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By thwarting the Arab Spring, Saudi Arabia shot itself in the foot

Saudi leaders seem to consider democratisation in general - and Islamists in particular - as the greatest threat to the stability of their regime
Former Egyptian President Mohamed Morsi speaks to reporters alongside Saudi Arabia’s then-crown prince, Salman bin Abdulaziz, in Jeddah in 2012 (AFP)

Back in March, before the untimely passing of former Egyptian President Mohamed Morsi, I had written about his approach to foreign policy, which combined values with pragmatism and allowed for a delicate balance in the turbulent world of Middle East international affairs. 

One of the examples I cited was his attempt to manage the conflict in Syria through a quartet composed of Egypt, Saudi Arabia, Turkey and Iran. His rationale for including Iran was that it was a major and significant player in the Syrian conflict, and that it was essential to have it as part of the solution to avoid further escalation. 

Confrontational approach 

I received some critical feedback, namely that Morsi’s proposal was seen by the Saudis to be empowering Iran. At the time, Saudi leaders, though paying lip service to the idea of a quartet, persisted in obstructing any real work through this mechanism. 

We now know that Saudi leaders favoured a confrontational, muscular approach to Iran, including the dismantling of the Iran nuclear deal, the enactment of further sanctions, and military strikes, all carried out by the US. All of this, of course, was before a strike on Saudi oil facilities resulted in the loss of half of that country’s oil production. 

Now, the Saudis have been forced to accept that a belligerent approach to Iran is likely to be unproductive and unsustainable

But back to Syria: six years after the coup that removed Morsi from office, Iran is among the key actors in Syria in control of the country. The ascendancy of Tehran has taken place despite an unfettered Saudi policy of regime change in Syria

If the objective of excluding Iran from talks on the future of Syria was intended to weaken Iran, the course of action pursued by the Saudis has resulted in exactly the opposite - and Syria is not the only theatre where Saudi strategy on Iran has failed. 

Losing the war

In Yemen, the Iran-supported Houthis recently claimed to have killed 500 Saudi soldiers and captured a staggering 2,000, in addition to equipment from a military convoy. Regardless of the veracity of that specific claim, it is clear that Saudi Arabia has lost the conflict in Yemen. 

Saudi forces have engaged in acts of aggression alleged to be war crimes, and Saudi strategy has produced one of the worst humanitarian crises in theatres of war in modern times.

Lebanon is another country where Iran has leverage and where Saudi Arabia’s strategy to change the balance of power has failed - if kidnapping and forcing the prime minister’s resignation can be elevated to the level of strategy.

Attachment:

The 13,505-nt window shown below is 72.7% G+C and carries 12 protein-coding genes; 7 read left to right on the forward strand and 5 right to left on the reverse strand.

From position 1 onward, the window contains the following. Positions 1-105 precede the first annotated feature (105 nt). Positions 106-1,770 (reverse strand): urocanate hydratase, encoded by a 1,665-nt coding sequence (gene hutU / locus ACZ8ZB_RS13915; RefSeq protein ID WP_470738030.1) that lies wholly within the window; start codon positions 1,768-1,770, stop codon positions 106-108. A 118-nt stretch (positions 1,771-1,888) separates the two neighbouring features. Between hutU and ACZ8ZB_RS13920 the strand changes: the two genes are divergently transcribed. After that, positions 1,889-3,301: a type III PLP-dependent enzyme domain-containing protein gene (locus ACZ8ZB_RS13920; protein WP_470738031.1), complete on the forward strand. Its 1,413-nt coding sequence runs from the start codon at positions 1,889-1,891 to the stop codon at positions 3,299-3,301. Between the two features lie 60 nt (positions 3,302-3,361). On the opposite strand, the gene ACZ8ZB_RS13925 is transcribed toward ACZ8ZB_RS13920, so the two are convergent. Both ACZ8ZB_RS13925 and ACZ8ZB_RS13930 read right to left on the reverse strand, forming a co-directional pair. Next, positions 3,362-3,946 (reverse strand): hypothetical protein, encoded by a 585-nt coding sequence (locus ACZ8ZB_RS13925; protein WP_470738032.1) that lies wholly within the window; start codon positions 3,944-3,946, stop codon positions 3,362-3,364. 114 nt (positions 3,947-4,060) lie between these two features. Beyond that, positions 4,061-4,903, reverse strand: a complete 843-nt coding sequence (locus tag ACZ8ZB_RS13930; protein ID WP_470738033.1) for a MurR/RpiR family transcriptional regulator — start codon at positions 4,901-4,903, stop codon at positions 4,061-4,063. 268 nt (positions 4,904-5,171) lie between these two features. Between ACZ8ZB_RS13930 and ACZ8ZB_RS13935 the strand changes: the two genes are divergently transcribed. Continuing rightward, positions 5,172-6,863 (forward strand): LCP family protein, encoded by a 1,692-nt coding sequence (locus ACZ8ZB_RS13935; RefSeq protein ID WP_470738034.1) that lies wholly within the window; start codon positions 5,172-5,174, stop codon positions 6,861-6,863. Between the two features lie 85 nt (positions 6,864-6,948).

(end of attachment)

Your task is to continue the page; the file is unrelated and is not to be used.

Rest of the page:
Tanks of the Saudi-led coalition are deployed in Dhubab, Yemen, in 2017 (AFP)
Tanks of the Saudi-led coalition are deployed in Dhubab, Yemen, in 2017 (AFP)

Saudi and Emirati foreign policy, including support for counter-revolutions across the Arab world, was ostensibly aimed at strengthening their domestic and regional positions. Saudi leaders seem to consider democratisation in general - and Islamists in particular - as the greatest threat to the stability of their regime, and indeed, a bigger threat than Iran. 

A democratically elected government that could have leveraged Egypt’s natural strengths was removed, and societal cohesion was fractured in favour of a military authoritarian regime. The result has been a severely weakened Egypt, unable or unwilling to offer any support on regional conflicts. 

Manifest failure

Now, the Saudis have been forced to accept that a belligerent approach to Iran is likely to be unproductive and unsustainable - or, as the Israeli newspaper Haaretz put it bluntly: “Saudi Arabia recognizes its weakness and is ready to talk to the Iranian foe.” But Riyadh now approaches these negotiations from a position of manifest failure: of its regional strategy, of its defences, and of its ability to develop an effective coalition. 

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Could things have been different? In 2012, there was a real potential for an effective axis against Iranian regional ambitions, with Turkey-Egypt-Saudi Arabia representing an overwhelming combination of population, wealth, military readiness and credibility. Yet, effective as that alliance might have been against Iran, it would eventually have highlighted the fact that one of the three countries remained mired in a mediaeval governance system. 

Saudi Arabia has succeeded in its objective of aborting, or at least significantly impeding, the Arab Spring. But in the course of doing so, it has left itself vulnerable and weakened. It need not have been this way. 

The views expressed in this article belong to the author and do not necessarily reflect the editorial policy of Middle East Eye.

Wael Haddara
Dr Wael Haddara served as a senior advisor to Egyptian President Mohamed Morsi during his year in office.